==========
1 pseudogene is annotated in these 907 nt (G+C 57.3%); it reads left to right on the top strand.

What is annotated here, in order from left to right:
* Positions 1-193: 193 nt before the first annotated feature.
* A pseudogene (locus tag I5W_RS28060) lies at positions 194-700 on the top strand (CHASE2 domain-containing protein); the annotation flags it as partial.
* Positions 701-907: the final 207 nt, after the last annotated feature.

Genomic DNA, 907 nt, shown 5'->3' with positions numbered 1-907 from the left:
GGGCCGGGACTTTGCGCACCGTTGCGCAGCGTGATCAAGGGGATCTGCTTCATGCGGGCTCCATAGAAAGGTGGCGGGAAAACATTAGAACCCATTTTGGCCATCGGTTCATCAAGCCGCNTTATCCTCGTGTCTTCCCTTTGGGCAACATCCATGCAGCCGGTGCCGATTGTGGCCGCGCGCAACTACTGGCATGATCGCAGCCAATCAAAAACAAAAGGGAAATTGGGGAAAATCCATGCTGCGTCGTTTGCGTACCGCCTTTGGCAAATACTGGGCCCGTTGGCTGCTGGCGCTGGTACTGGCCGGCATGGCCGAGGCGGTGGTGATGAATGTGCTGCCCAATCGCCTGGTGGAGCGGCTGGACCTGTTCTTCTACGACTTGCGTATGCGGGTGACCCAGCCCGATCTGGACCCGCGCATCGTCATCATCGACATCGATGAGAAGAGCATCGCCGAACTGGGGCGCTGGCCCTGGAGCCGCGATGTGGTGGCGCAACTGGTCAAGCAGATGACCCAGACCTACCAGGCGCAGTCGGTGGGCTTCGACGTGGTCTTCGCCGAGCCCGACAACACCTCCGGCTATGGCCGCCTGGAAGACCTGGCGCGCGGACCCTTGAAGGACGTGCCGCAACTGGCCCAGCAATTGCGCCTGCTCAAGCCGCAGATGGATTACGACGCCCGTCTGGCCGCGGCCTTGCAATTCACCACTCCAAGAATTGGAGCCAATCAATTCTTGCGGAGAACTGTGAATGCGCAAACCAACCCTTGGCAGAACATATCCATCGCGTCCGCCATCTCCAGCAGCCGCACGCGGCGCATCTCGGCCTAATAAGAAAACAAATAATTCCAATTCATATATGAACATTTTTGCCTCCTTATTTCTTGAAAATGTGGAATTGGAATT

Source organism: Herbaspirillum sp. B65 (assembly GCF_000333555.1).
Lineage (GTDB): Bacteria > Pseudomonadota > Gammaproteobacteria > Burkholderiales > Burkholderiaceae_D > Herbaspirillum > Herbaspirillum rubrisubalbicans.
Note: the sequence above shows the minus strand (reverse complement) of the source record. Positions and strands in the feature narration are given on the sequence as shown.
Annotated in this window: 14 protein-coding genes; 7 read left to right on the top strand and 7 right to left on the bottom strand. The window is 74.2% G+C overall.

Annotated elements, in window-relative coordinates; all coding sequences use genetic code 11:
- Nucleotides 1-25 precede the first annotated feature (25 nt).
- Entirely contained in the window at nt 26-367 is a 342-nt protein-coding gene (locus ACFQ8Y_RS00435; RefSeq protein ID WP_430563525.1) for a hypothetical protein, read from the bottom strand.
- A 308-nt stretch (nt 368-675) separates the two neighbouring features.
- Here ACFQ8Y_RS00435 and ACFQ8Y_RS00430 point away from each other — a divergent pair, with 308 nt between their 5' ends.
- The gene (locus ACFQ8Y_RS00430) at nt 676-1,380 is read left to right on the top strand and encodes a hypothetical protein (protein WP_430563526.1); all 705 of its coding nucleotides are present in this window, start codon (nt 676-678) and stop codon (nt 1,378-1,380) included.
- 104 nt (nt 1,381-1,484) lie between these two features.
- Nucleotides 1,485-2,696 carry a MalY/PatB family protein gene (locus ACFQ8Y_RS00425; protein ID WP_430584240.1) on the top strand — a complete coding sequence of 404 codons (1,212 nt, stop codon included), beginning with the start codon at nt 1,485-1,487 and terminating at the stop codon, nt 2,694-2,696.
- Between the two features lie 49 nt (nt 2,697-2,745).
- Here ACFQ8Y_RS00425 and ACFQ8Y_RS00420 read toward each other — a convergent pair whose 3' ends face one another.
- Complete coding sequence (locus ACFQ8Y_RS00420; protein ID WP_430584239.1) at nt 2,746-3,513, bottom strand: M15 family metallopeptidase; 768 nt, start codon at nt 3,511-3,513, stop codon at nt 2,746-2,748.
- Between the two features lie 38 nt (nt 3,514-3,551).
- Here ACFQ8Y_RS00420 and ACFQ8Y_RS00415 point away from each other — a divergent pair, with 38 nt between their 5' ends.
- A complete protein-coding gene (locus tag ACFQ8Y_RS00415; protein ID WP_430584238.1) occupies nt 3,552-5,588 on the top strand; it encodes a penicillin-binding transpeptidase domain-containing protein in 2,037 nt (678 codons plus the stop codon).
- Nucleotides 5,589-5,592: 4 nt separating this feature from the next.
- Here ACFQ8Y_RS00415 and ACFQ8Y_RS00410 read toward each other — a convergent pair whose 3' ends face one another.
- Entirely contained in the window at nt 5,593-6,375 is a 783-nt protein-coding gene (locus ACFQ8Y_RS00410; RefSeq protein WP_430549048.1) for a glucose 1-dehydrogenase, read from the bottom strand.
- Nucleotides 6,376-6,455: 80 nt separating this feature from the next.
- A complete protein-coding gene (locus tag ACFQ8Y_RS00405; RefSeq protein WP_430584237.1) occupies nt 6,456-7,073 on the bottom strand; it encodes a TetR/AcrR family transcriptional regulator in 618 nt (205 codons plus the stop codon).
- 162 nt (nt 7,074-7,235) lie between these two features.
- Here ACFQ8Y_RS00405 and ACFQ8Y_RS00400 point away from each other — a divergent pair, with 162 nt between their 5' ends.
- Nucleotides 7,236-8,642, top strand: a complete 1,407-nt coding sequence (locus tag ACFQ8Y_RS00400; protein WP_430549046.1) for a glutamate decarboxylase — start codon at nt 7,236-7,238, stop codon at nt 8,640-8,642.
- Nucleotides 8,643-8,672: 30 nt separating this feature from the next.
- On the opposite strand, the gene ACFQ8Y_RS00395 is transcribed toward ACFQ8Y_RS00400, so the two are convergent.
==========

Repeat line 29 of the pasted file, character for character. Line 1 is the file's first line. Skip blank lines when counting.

- Nucleotides 6,376-6,455: 80 nt separating this feature from the next.